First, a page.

Recently, immunotherapy and genetic testing have been revolutionary for Lynch Syndrome. Hall became interested in Lynch Syndrome in the early 2000s when genetics in cancer treatment wasn’t a priority of the medical community. With the development of genetic testing, Lynch Syndrome became a critical instance where someone’s genes could reveal that they were at risk for cancer later in life. And fortunately, the tumors that form in people with Lynch Syndrome can be treated successfully with immunotherapy, making it the prototypical case for using genetics to combat cancer. In one pivotal study, patients with cancer due to Lynch Syndrome were given immunotherapy rather than surgery, and the results were incredible.

“While this approach is still experimental and not yet the new standard of care, nearly all of them had excellent responses to immunotherapy and had the disease basically eliminated without having to do the standard modalities like surgery,” Hall says.

And as genetic testing has expanded in recent years, the medical community has realized that Lynch Syndrome is far more common than once thought, meaning the impact of successful preventive treatment for Lynch Syndrome could be huge.

That realization has made the testing of one of the first preventive vaccines for Lynch Syndrome, and for cancer in general, even more exciting.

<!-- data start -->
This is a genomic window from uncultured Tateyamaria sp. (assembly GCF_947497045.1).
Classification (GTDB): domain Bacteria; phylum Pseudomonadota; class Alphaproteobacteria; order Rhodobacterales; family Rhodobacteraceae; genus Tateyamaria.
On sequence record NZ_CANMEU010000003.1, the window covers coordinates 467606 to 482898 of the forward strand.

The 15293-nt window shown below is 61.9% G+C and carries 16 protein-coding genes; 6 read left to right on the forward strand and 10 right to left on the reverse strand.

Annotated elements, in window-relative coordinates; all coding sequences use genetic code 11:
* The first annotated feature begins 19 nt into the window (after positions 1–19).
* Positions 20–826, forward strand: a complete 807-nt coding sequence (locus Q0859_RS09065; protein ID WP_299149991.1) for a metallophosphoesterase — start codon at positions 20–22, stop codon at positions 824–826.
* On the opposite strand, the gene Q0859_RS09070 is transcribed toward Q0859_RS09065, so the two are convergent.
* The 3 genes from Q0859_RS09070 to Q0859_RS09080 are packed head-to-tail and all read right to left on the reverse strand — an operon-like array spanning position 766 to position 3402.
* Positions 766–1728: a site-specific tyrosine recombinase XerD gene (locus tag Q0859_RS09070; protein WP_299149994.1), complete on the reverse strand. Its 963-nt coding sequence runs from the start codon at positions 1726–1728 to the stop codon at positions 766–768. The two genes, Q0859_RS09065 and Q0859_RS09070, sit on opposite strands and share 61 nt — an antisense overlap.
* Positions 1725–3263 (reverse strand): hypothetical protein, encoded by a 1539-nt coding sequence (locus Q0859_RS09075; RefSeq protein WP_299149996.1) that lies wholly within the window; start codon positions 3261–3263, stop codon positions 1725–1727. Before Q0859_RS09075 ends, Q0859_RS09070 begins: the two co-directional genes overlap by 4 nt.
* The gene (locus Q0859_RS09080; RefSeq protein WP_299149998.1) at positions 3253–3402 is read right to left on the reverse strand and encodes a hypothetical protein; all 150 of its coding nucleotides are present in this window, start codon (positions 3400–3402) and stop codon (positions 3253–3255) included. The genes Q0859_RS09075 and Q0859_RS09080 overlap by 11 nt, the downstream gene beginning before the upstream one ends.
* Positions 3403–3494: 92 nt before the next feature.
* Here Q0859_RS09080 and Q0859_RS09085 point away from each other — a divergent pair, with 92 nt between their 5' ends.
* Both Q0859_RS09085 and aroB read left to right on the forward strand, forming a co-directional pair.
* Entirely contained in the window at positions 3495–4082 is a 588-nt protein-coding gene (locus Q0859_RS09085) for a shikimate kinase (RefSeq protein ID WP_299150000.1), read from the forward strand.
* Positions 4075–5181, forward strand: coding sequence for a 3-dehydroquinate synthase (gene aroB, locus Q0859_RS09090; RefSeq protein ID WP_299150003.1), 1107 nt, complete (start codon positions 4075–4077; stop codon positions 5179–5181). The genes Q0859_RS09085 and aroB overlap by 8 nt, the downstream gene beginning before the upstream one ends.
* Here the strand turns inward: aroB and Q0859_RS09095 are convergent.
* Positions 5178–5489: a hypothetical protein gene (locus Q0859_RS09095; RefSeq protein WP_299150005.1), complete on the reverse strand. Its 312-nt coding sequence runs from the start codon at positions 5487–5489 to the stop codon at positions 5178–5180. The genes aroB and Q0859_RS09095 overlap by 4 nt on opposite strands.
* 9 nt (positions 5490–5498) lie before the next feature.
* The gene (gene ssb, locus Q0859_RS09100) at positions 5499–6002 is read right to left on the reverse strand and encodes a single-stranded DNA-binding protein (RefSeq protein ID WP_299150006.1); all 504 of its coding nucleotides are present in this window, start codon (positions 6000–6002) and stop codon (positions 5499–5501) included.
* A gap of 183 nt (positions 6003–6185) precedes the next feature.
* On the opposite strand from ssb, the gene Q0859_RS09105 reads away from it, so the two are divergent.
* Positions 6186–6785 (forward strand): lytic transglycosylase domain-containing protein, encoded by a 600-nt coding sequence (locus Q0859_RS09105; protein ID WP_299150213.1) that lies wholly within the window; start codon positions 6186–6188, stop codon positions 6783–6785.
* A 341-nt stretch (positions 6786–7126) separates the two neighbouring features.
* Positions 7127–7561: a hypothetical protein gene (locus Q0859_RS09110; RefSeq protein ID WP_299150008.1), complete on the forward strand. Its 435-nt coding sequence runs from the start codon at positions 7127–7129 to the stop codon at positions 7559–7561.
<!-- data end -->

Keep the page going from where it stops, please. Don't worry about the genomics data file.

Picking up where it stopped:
The vaccine works similarly to many other vaccines you’ve probably received but takes advantage of decades of genetic testing advancements. For example, cancer cells in patients with Lynch Syndrome regularly create something called frameshift peptides–a mistake protein that Hall compares to a failed piece of writing that the body crumples up and throws away. The vaccine trains the immune system’s T cells to recognize those frameshift peptides and eliminate the Lynch syndrome tumors as soon as they develop. In laboratory studies, frameshift vaccines have already had success in shrinking and preventing new tumors in mice.

“The idea is if we can super boost the immune system to recognize these peptide products early, we can quash the formation of tumors early in these patients,” Hall says. “The idea is that, for a population like this who face very high risks of cancer and lifelong screenings, we may be able to intercept cancers before they develop.”

If this vaccine trial is successful, the significance could extend beyond those with Lynch Syndrome. Certain cancers that cause similar changes in tumors could benefit from similar vaccines or related technologies. Still, more importantly, according to Hall, a successful vaccine trial would demonstrate that preventive treatment could be effective for other genetics-driven cancers, such as those derived from BRCA1/2 mutations and other high-risk genes.

“Every next gene, and the mechanism by which that gene puts the patient at risk of cancer, can lead us to a greater understanding of how we might develop mechanisms to prevent cancer in patients,” Hall says. “That’s part of what’s exciting here is, if we prove we can do it in one setting, we could, in theory, do it in a broader setting for a larger swath of the population.”